Another Valuation Metric, Another Sign Of An Overvalued MarketNovember 10, 2014
We focus a lot of our time on stock valuation because we believe that valuations are one of the best long-term indicators for future returns. When valuations are high, future returns tend to be lower and when valuations are low, future returns tend to be higher. We focus primarily on “the oldies but goodies” such as our favorite price to cash flow but also price to sales, price to book, price to earnings and enterprise value to EBITDA. Today, we are going change it up a bit and talk about the PEG ratio and look at the market through the lens of this metric. The PEG ratio (price to earnings ratio divided by growth rate) attempts to place valuations in context with growth rates (either expected or historical). As with all metrics, the PEG ratio has several pros and cons. One of the major cons in our opinion is the use of forward-looking growth projections that are usually overly optimistic and thus, drives down the PEG ratio (which as a value investor is what you want if you are using the PEG ratio). We use long-term least squares growth rates for our “G” in this equation. Lastly, the general guideline is investors should buy a stock when the PEG ratio is below 1.
Using that as our cutoff, we wanted to see how many stocks currently have a PEG ratio of less than one. Not surprisingly, the vast majority of stocks are trading above the 1 threshold. In fact, using 3-year growth rates only 22.4% of stocks have a PEG ratio of less than one. Using 5-year growth rates only 19.7% of stocks have a PEG ratio of less than one and using 10-year growth rates only 10.4% have a PEG ratio of less than one*.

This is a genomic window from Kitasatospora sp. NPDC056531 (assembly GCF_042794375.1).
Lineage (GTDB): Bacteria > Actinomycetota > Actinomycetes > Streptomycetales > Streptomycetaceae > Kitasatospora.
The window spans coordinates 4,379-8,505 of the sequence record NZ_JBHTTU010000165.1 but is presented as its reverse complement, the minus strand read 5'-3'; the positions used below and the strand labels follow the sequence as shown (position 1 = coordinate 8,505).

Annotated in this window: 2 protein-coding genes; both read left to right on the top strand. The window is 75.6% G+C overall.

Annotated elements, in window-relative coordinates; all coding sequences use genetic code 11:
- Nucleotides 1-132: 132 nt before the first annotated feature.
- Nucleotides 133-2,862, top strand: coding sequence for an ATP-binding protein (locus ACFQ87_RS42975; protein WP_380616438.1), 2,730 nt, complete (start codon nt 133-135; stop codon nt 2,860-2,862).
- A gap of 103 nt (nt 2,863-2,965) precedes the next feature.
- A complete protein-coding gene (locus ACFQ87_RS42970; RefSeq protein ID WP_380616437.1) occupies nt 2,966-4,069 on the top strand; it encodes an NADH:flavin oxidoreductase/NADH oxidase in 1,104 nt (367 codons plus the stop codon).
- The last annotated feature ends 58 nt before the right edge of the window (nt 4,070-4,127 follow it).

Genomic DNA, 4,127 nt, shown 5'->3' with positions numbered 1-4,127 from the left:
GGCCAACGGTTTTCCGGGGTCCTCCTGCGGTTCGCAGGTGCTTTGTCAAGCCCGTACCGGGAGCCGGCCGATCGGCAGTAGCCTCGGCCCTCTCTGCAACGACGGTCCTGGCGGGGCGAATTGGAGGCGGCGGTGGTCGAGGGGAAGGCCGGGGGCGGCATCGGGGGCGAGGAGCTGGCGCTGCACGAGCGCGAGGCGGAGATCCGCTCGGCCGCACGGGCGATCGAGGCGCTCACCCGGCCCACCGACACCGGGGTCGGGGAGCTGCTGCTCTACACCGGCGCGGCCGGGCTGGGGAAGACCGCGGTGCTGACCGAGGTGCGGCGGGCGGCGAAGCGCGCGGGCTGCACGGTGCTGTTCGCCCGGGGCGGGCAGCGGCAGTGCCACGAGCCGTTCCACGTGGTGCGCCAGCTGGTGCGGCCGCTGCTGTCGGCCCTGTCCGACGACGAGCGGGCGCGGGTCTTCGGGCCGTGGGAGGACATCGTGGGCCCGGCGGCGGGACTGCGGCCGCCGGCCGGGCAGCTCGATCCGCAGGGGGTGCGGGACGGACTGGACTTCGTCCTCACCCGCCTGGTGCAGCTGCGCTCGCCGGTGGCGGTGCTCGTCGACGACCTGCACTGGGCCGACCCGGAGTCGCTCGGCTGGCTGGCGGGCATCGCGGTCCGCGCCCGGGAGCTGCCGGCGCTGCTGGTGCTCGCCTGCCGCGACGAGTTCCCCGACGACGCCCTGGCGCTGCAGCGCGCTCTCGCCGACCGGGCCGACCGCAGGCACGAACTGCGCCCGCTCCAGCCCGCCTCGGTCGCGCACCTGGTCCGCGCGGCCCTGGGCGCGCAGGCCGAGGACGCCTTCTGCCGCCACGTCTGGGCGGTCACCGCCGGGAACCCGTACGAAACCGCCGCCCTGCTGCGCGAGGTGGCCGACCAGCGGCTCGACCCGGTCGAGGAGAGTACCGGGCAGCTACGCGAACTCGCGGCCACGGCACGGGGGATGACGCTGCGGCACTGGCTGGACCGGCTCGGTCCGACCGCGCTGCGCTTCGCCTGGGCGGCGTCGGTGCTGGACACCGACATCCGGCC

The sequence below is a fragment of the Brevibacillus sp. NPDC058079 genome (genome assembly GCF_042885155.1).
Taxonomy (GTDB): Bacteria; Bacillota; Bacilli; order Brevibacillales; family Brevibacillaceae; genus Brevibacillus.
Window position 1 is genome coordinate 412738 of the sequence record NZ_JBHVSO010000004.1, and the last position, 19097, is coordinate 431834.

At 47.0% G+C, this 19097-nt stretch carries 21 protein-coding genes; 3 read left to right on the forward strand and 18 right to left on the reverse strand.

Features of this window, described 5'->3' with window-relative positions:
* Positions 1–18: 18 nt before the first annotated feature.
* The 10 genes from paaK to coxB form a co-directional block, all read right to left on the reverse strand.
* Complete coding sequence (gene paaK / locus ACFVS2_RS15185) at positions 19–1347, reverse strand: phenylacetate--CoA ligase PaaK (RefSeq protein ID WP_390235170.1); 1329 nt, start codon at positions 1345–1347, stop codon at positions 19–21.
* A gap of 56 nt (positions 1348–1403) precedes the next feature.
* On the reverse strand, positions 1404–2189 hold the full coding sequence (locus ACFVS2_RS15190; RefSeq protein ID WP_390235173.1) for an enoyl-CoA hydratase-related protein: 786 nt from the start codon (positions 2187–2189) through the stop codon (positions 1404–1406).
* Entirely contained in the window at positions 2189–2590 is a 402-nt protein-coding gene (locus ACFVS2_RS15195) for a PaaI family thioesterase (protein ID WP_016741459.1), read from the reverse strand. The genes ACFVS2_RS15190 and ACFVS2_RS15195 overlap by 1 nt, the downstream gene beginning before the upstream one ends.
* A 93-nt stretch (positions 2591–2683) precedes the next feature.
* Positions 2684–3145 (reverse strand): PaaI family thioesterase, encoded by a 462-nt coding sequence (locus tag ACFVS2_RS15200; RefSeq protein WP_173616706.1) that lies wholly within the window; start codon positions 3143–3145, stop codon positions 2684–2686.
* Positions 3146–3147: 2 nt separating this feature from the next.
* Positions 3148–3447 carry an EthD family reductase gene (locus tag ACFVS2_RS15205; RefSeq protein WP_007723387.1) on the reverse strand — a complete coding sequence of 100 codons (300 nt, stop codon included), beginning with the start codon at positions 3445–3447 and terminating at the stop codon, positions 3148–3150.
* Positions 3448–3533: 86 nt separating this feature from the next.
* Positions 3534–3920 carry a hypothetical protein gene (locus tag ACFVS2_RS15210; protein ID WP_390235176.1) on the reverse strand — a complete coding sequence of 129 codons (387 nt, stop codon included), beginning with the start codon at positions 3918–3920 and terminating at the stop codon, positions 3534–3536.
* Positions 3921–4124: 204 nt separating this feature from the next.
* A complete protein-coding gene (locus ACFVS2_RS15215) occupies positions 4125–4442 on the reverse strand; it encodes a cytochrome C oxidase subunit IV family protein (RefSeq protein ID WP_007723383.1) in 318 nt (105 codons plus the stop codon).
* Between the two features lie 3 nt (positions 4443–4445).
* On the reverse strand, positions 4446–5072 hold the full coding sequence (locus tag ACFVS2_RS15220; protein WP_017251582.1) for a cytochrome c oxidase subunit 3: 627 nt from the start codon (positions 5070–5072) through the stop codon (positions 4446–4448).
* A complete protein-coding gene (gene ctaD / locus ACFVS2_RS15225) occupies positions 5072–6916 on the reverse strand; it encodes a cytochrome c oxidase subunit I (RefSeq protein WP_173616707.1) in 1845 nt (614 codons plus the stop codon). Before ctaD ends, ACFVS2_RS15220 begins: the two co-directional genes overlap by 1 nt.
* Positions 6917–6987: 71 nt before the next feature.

*Data note – we are excluding companies with a history of less than 3-years, 5-years, or 10-years depending on the time period quoted and where calculating long-term growth using least-squares is not possible due to sign changes.
The average stock in the MSCI World Index has a 3-year PEG ratio of 2.4, a 5-year PEG ratio of 2.6 and a 10-year PEG ratio of 3.2. Using conventional accounting standards that don’t properly account for intangible capital, the health care sector has the highest PEG ratio and telecommunications services has the lowest when 3-year growth rates are applied. However, after adjusting the financial statements for intangible capital, utilities have the highest PEG ratio followed by telecommunication services and health care drops to the fourth highest.
Using as-reported accounting numbers
Using intangible-adjusted accounting numbers